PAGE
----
2. An act or occasion of debauchery. "Silenus, from his night's debauch, Fatigued and sick." (Cowley)
Origin: Cf. F. Debauche.
To lead away from purity or excellence; to corrupt in character or principles; to mar; to vitiate; to pollute; to seduce; as, to debauch one's self by intemperance; to debauch a woman; to debauch an army. "Learning not debauched by ambition." (Burke) "A man must have got his conscience thoroughly debauched and hardened before he can arrive to the height of sin." (South) "Her pride debauched her judgment and her eyes." (Cowley)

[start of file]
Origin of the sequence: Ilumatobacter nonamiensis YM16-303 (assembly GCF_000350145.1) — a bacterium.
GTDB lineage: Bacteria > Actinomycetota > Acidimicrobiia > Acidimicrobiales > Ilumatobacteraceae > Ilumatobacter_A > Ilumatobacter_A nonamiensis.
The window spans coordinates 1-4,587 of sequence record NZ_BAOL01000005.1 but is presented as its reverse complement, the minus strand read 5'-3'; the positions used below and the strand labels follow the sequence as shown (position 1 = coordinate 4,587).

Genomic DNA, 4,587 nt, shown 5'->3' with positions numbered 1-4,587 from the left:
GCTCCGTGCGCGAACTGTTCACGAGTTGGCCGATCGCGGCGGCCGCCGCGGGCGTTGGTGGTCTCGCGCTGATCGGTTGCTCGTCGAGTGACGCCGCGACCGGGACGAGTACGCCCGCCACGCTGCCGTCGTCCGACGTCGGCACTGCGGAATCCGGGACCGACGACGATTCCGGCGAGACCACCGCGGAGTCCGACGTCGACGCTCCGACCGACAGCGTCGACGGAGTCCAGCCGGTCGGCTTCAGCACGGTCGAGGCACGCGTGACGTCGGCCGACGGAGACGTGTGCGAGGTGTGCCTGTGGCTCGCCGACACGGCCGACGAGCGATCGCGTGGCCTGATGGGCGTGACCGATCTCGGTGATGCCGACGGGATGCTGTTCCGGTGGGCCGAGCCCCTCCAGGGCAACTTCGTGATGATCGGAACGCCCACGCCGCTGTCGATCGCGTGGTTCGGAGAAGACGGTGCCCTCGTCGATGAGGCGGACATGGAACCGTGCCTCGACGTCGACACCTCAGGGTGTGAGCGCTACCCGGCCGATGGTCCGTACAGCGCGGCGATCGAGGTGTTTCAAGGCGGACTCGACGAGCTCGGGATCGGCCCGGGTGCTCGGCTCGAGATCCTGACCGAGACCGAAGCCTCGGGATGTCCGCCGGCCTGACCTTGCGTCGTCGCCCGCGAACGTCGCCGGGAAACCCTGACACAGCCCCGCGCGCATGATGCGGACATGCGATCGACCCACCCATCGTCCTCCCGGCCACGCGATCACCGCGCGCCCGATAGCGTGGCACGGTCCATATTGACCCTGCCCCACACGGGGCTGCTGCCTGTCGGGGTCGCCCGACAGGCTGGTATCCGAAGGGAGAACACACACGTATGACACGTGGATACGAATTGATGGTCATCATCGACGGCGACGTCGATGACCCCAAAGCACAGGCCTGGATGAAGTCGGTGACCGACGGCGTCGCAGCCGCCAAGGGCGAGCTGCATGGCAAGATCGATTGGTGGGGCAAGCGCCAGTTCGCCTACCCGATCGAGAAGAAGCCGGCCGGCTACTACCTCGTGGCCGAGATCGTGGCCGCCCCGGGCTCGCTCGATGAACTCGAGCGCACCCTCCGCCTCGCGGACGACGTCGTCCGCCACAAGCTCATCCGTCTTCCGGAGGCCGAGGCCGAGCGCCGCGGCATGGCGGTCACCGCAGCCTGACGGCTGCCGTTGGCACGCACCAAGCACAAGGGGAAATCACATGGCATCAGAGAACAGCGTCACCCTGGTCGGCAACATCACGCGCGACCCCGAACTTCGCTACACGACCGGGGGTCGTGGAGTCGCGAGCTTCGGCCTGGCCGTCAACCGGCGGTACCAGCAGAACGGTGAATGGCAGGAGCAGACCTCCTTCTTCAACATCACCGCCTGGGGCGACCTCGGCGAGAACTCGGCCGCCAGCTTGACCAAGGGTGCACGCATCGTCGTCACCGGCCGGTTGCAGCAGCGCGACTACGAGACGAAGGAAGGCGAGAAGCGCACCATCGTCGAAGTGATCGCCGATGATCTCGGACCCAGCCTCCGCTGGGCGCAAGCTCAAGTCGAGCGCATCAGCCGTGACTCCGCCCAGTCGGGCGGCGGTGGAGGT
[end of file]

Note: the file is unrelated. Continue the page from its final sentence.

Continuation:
Origin: F. Debaucher, prob. Originally, to entice away from the workshop; pref. De- (L. Dis- or de) + OF. Bauche, bauge, hut, cf. F. Bauge lair of a wild boar; prob. From G. Or Icel, cf. Icel. Balkr. See Balk.
(01 Mar 1998)
|Bookmark with:||word visualiser||Go and visit our forums|